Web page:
Kaiseki Cuisine of Foodstuffs from Fukushima Offers Best of the Tohoku Prefecture

The Yomiuri Shimbun
Kaiseki cuisine using Fukushima foodstuffs

FUKUSHIMA — A variety of Fukushima foodstuffs, including flounders and tiger puffer fish caught off Fukushima Prefecture and Aizu brand chicken, were used abundantly for a kaiseki multi-course meal devised by chefs from the prefecture and the Japanese Culinary Academy, a Kyoto-based nonprofit.

Its taste and appearance are inspired by Kyoto cooking — which brings out the best in ingredients — and wowed the participants of a tasting event held in February in Fukushima City.

About 100 guests, including Reconstruction Minister Shinako Tsuchiya and municipal officials, attended the event at the Yumori Onsen Hostel. The menu comprised of 10 dishes, including steamed dishes and soup made with local marine products known as Joban-mono; Aizu chicken meatballs; and desserts made using Fukushima-grown fruits.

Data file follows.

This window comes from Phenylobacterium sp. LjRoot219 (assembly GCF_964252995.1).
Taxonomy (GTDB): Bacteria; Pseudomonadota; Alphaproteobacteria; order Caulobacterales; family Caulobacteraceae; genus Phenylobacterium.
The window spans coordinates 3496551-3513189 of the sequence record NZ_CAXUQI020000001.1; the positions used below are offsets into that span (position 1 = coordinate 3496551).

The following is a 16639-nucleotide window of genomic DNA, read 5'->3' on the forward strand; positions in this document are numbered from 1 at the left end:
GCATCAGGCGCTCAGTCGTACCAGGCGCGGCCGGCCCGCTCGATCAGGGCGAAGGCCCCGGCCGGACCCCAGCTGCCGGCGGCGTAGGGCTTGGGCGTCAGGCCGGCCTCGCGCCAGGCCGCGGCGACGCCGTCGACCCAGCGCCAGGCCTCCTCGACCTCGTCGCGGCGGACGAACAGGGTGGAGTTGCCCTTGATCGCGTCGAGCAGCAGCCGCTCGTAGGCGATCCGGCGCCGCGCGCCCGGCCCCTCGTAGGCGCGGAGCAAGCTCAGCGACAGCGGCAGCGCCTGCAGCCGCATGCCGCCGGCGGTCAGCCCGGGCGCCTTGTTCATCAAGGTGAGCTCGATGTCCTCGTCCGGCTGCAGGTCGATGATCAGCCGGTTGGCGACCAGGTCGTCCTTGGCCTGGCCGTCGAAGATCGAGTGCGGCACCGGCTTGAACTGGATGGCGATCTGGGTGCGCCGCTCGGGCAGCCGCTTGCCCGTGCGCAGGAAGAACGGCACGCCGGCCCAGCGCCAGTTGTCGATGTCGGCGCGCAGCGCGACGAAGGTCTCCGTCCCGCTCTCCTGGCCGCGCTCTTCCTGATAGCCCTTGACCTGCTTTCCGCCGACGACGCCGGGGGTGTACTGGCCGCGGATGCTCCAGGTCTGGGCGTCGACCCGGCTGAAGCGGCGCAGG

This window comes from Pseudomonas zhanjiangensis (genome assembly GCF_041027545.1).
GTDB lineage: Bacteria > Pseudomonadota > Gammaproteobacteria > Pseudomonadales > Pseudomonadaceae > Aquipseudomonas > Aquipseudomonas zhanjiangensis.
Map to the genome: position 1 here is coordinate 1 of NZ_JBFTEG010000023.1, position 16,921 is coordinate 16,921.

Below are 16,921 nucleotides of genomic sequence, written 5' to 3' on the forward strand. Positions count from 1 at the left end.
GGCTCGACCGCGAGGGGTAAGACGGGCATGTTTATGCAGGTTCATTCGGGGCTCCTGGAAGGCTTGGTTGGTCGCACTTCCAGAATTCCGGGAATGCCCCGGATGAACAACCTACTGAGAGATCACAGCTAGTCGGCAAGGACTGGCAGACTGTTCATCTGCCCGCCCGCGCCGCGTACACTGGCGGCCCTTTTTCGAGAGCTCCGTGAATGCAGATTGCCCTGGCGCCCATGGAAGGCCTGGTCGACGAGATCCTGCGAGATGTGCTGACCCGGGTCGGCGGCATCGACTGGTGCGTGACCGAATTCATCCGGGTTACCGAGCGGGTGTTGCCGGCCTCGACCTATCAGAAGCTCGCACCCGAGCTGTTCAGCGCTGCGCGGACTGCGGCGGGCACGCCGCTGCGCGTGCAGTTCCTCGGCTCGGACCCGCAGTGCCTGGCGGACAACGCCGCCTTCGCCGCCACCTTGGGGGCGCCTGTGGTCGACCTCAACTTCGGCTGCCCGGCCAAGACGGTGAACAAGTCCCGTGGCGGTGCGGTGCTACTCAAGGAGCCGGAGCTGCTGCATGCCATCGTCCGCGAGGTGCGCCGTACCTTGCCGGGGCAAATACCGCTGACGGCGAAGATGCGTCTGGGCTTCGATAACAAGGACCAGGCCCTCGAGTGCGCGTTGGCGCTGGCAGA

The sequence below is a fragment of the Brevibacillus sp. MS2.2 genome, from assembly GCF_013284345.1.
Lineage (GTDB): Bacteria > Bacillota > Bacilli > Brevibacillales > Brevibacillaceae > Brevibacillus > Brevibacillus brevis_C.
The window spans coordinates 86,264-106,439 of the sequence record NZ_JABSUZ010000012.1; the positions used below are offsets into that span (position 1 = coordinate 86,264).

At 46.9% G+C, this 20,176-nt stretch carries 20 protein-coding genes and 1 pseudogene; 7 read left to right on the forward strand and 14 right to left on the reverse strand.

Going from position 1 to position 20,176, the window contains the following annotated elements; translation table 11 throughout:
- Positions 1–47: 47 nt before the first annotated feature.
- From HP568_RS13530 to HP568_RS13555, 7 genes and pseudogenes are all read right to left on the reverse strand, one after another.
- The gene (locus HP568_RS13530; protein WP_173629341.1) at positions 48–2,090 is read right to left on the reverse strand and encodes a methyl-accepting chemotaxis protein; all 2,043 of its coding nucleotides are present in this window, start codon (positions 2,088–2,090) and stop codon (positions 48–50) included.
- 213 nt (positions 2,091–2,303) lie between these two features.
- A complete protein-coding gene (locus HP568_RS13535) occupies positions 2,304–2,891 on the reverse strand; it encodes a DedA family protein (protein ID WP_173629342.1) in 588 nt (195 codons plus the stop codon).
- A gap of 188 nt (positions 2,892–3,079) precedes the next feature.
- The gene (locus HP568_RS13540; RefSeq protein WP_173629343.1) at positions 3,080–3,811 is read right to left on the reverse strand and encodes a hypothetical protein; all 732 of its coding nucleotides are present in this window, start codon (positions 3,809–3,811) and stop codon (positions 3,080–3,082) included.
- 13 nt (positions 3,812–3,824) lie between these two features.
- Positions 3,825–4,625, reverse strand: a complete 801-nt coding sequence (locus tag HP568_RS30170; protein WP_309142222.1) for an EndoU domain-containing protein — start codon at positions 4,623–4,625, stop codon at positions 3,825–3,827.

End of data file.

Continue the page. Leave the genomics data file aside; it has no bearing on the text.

The tiger puffer fish, which are marketed under the brand name Fukutora, were used as sashimi that was marinated in koji malted rice to bring out its umami. The idea was from the NPO’s vice chair Shingo Sonobe, 53.

“The fish tastes different from what I always eat, and is delicious,” said tiger puffer fisherman Masahiro Ishibashi, 44, after the event.

Tsuchiya said, “I’d never had puffer marinated in koji. It has a profound flavor.”

Anpogaki dried persimmons, a specialty of Date, were served as a side-dish along with yuzu from the town of Yamatsuri.

“I realized anew that Fukushima is a treasure trove of ingredients,” said a student of the academy. “I would like to use these dishes as reference for my cooking.”

The recipes will be posted on the Reconstruction Agency’s website in mid-March, and the kaiseki cuisine will be sold as a bento boxed lunch.

Kenji Maruyama, 44, executive chef of Koriyama Hotel Hananoyu, who helped the project by procuring the ingredients, said, “Once the recipes are posted, we would like to offer a special lodging plan featuring the cuisine.”

The Yomiuri Shimbun
Chefs who developed a kaiseki multi-course meal using Fukushima foods